by Robert Thomas
reviewed on PC
The strategy game genre is no stranger to complexities, often times to their own fault. Thea: The Awakening is not an exception. Initially a fun strategy game with RPG and management elements, it became frustratingly bogged down with rules and stats that - quite frankly - felt superfluous. There certainly are fun moments and the game feels like it's on the right track at times, but far too often I ended up confused over things were simply out of place. The experienced strategy game player will find something to like but the learning curve for Thea: The Awakening is steep and shuts out those new to the genre.
The opening scene tells you that the world of Thea has lost its sunlight, allowing monsters, demons, and other foul beasts to roam the land freely. Humans only barely survived without the warming sun, but now it has come back, though very fleetingly. The player can pick any of Thea's fallen God's as their own and guide the survival of their followers. The world of Thea, while making a comeback, is still rife with chaos though.
A tutorial, narrated by a funny little demon named Theodore, teaches you the basics of the game. Unfortunately Theodore explains really just that, the basics, and you'll be mostly on your own getting through the more complex issues of Thea.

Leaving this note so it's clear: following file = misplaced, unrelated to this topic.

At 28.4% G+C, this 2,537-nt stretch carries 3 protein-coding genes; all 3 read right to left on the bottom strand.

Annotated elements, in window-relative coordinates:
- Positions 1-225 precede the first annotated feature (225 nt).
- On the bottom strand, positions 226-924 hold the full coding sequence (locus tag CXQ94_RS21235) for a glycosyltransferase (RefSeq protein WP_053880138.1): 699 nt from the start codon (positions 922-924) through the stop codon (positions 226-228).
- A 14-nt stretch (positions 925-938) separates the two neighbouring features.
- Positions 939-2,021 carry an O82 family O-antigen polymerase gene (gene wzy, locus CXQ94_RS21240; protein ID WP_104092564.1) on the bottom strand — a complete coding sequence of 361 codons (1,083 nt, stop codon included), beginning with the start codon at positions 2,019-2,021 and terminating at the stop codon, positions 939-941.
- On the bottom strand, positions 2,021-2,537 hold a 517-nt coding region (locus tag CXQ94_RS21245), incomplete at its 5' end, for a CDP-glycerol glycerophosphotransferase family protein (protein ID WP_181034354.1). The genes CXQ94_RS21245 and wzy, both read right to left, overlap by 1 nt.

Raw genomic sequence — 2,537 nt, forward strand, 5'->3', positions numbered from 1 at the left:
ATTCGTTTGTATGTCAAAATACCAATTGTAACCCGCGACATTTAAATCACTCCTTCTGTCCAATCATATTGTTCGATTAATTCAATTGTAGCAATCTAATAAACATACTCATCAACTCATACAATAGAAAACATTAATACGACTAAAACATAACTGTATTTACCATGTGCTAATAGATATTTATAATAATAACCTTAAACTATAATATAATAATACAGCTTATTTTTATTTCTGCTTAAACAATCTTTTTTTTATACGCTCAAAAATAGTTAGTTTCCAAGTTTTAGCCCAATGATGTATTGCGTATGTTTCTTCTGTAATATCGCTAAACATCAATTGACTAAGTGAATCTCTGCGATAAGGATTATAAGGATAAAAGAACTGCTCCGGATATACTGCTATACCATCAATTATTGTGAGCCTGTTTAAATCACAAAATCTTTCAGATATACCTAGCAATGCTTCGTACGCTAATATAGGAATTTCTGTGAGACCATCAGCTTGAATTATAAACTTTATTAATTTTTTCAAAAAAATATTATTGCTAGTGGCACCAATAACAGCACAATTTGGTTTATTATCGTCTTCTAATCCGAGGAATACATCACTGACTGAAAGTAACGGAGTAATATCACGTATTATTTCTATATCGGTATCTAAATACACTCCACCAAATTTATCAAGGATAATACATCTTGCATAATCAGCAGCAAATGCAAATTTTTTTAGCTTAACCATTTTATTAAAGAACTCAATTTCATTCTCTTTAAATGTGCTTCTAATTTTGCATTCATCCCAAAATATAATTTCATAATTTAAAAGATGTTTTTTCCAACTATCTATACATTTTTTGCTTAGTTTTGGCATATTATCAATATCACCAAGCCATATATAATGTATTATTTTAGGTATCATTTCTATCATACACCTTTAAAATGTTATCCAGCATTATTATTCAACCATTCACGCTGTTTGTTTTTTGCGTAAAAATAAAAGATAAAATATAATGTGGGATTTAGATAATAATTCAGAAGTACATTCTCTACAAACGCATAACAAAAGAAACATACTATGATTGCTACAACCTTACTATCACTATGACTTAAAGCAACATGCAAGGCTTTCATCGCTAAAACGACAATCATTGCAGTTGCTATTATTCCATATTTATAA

Most of your work consists of controlling your followers and taking care of them involves a slew of different tasks. The first of these is managing your village. Villagers are skilled in being either a warrior, a gatherer, a crafter, or sometimes a less common skill such as healing. Gatherers can be sent on tasks in the town, such as farming and gathering lumber. Crafters will take raw materials and turn them into things like armor, tools, and special meals made from other food items. You'll manage the inventory of the people too, to make sure they have enough items to survive.
If you're ever low on supplies that your village can't provide, you send out a party. A number of villagers venture into the vast wilderness and to make sure they survive, they'll need enough food and fire materials so they can last enough turns. This is where warriors are the most useful, as the party will constantly run into monsters that need to be fought.
Throughout Thea: The Awakening, you'll encounter numerous random events. These events can range from a monster attack to a friendly trader. When you come across an event, you'll have options to attempt several different actions. Unfortunately, most of the actions that will yield a high reward are hidden behind obscure skills and unknowable circumstances like carrying a specific item with you for instance.
When an encounter starts, depending on how you respond to it you'll enter either violent or social encounter. Thea shifts from a tactical strategy game, to a card based RPG game. You and your opponent will take turns laying down cards in the order you'd like them to attack. There's a lot of stats you'll need to take into account, including Attack, Defense, Shielding, Poison, etc. In a social encounter, you'll be using completely different stats, such as Will, Speech, Attractiveness and others, but the game still plays out identically. Once all the cards are laid out, a fight phase begins in which the cards attack automatically. When two fight turns are up, the preparation phase begins again, with the cards who were defeated gone. It's as complicated as it sounds, but there is an auto-resolve feature, which skips the process for you but you'll most likely pay a higher price along the lines of characters receiving injuries.